Speedy Bill built his company Speedway Motors around performance and became known for the famous 4X Sprint Car that he campaigned with numerous drivers across the country. Most of the drivers that sat in the Speedway Motors’ Sprinter went on to have Hall-of-Fame careers. Even after they had retired the Sprint Car, Speedway Motors stayed heavily involved in open wheel racing. The same is still true and their staff is among the most knowledgeable in the world of grassroots open wheel racing. We are reprinting a tech story written by Frank Galusha from their company blog (with permission), explaining torsion bar upkeep and maintenance.
The Original Post:
Does a torsion bar go bad? Why does the car sag when I twist a torsion bar in the opposite direction? How often should we change or replace torsion bars?
These are all common questions about torsion bars. Here are some good insights about what is truly happening. Very rarely will a bar “go bad.” It will take an extreme force to break or ruin a bar, so unless a tube gets bent with the bar inside or you are in a violent crash it is likely that your torsion bars are still good. If you are uncertain, have your torsion bars dyno tested for that peace of mind.
Ruining a torsion bar from twisting it the opposite direction is just a myth. Think of it this way, the function of a bar is to twist until it meets resistance, at which point the resistance acts as your spring. Once you have twisted the bar in a certain direction it will not actually return to a relaxed state, therefore it is still somewhat raveled up in the direction it has been twisted.
Whether it is accidental or intentional that you put a torsion bar in a different torsion tube, sometimes a bar will get twisted in the opposite direction. When you do this you may notice the car sags and does not maintain the original attitude from where it was originally set after first hitting the track. Here is what happens- the bar first must unwind from the direction it has previously been twisted, pass its’ relaxed state, then wind back up in the opposite direction until it meets resistance again.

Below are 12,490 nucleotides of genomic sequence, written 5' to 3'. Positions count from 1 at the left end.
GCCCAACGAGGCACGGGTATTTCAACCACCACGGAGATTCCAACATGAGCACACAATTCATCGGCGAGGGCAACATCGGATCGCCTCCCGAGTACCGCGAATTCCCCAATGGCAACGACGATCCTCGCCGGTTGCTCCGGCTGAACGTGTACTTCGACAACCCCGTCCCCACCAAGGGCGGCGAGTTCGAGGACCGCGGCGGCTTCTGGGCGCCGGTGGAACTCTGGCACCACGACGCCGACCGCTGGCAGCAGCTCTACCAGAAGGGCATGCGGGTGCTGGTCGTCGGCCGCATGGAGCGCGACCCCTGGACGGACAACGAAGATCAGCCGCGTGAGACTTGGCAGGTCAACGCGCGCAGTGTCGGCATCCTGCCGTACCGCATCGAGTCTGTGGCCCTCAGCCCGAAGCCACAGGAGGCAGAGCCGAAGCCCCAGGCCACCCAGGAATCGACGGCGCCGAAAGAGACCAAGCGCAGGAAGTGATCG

It only takes one session of being under a load to meet resistance by twisting it the opposite way. Once this happens, one will just need to re-block or reset ride heights at this point and all will be fine. Again, bring any torsion bars in to be dyno tested if there is any uncertainty.
Some people have a predetermined life expectancy for a torsion bar and it is commonly believed that a bar will get softer over time, or lose spring rate rather. The fact of the matter is, they actually work harder over time and tend to gain spring rate. With that said, the difference you gain over a long period of time is minimal, so you should feel a great deal of consistency with your bars over the course of one season. On the contrary, the more a bar gets used, the more the rates migrate from its original rate or spring rate when it was new. Though changes tend to be minimal over time, replacing bars between seasons should be just fine to keep consistency.
Here are a few brands and sizes of torsion bars available at Speedway:
- Chalk Stick Sprint Torsion Bar, 7/8″ x 26″ Long: Part #27226
- Schroeder Mini Sprint Hollow Torsion Bars 7/8″ x 26″: Part #622875226
- Schroeder 1″ x 26″ Midget Hollow Torsion Bar: Part #95015326
- DMI Reactor 1-1/8 x 30″ Sprint Torsion Bar: Part # 9402395
- MPD 1-1/8 x 30″ Hollow Sprint Torsion Bar: Part #624156
If you are interested in getting your current bars checked out by our suspension experts, give us a call and we will get your torsion bars to our suspension team to be dyno tested!